The Chinese tech giant lags its peers in quantum computing but hopes to incorporate the technology into its business in the next five years.
The news: Baidu announced today that it will launch a quantum computing institute. It will be led by Runyao Duan, a professor at the University of Technology Sydney, with the aim of building devices that can be used in other parts of the business over the next five years.
Why it matters: Quantum computers hold immense potential and could perform calculations that today’s supercomputers can't. China is pushing hard to ensure it's at the cutting edge of their development, with its National Laboratory for Quantum Information Science funded to the tune of $16 billion over the next five years.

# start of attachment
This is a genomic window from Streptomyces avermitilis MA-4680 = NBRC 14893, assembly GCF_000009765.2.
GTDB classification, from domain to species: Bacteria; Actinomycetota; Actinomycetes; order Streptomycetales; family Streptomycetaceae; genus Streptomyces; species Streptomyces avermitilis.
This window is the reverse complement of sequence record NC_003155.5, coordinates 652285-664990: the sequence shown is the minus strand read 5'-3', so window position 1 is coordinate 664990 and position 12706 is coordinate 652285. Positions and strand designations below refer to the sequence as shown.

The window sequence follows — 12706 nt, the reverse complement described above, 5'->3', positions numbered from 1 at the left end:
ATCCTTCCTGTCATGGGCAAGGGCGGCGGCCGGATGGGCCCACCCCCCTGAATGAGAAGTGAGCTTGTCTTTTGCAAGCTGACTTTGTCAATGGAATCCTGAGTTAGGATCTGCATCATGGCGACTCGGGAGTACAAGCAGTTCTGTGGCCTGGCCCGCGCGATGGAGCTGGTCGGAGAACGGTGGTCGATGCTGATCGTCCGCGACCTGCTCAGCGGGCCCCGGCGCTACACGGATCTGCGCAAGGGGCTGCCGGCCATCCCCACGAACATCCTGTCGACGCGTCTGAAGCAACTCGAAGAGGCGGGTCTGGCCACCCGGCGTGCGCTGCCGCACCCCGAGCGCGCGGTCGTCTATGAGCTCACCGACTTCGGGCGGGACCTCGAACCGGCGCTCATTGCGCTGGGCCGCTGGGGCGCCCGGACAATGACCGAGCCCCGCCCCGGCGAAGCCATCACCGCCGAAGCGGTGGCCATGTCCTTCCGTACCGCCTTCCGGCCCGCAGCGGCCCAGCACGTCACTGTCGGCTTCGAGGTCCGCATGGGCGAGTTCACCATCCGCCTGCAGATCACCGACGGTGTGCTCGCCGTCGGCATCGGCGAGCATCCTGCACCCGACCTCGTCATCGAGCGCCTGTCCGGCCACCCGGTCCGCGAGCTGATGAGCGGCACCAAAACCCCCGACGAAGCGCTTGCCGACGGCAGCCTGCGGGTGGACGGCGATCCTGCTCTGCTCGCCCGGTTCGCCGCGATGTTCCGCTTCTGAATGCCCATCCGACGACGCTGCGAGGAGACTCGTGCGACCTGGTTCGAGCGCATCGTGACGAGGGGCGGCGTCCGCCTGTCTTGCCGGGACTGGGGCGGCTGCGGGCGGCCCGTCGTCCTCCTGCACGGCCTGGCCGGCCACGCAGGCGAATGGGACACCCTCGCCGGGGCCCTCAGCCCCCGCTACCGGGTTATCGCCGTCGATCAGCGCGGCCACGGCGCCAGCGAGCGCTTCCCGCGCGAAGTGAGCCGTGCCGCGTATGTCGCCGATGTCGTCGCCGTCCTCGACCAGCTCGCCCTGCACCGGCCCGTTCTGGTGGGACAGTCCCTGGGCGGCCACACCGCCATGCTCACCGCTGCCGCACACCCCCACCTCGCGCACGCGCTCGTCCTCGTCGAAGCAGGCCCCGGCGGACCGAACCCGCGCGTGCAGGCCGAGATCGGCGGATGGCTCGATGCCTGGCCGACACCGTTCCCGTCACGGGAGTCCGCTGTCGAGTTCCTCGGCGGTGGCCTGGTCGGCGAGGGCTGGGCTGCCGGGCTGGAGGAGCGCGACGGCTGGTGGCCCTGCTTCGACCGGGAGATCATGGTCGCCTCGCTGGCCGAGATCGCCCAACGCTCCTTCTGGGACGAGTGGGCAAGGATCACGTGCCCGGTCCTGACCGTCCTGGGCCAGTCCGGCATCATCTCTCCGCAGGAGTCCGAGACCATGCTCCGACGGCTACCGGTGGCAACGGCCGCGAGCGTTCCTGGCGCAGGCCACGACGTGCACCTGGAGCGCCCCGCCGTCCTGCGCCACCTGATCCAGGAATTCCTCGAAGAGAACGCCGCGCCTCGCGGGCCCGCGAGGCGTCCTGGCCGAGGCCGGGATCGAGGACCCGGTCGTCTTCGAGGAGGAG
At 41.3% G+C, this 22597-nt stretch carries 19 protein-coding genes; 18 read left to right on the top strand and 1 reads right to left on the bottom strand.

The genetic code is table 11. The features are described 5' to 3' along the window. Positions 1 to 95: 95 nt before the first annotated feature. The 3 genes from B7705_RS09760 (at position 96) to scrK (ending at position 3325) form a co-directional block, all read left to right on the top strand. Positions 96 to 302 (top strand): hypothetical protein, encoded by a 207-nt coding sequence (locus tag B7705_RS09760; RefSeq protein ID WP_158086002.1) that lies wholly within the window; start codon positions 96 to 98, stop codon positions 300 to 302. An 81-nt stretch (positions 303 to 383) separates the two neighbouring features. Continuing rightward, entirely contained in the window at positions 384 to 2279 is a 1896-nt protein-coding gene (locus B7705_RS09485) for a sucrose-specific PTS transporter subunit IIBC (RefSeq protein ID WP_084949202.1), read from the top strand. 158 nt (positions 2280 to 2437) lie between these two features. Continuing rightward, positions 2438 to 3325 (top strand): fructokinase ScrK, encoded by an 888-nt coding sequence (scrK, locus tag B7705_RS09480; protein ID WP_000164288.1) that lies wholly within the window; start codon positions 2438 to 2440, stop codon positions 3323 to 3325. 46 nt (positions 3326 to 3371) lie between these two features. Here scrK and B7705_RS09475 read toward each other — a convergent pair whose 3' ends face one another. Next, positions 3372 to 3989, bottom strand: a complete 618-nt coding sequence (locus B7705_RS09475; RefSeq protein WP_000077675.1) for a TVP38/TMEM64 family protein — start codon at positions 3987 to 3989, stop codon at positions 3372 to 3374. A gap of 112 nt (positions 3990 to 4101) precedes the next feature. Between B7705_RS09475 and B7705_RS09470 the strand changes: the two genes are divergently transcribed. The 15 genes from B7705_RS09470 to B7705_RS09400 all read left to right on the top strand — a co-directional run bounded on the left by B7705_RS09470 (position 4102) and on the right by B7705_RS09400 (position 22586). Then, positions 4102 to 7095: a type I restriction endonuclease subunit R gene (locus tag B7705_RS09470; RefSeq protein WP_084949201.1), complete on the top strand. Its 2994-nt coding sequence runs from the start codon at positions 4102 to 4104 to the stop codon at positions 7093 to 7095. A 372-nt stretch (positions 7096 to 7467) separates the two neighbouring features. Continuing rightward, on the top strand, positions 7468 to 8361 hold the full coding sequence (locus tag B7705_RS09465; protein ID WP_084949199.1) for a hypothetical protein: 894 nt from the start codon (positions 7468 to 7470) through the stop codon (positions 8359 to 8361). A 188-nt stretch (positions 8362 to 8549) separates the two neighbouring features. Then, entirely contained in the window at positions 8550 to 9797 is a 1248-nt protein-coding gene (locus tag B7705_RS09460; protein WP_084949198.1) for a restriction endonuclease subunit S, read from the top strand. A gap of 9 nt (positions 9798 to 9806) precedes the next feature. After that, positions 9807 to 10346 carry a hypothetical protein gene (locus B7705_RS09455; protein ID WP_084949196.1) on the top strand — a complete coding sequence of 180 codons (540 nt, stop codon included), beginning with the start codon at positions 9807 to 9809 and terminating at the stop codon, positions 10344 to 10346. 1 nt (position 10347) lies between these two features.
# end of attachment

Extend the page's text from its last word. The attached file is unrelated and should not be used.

But: Baidu faces fierce competition, at home and abroad. Alibaba and Tencent have launched quantum computing research arms recently. And in America, Microsoft, Intel, IBM, and Google are all trying to build similar devices—the latter two, particularly, with increasing success.
Capitalizing on machine learning with collaborative, structured enterprise tooling teams
Machine learning advances require an evolution of processes, tooling, and operations.
The Download: how to fight pandemics, and a top scientist turned-advisor
Plus: Humane's Ai Pin has been unveiled
The race to destroy PFAS, the forever chemicals
Scientists are showing these damaging compounds can be beat.
How scientists are being squeezed to take sides in the conflict between Israel and Palestine
Tensions over the war are flaring on social media—with real-life ramifications.
Get the latest updates from
MIT Technology Review
Discover special offers, top stories, upcoming events, and more.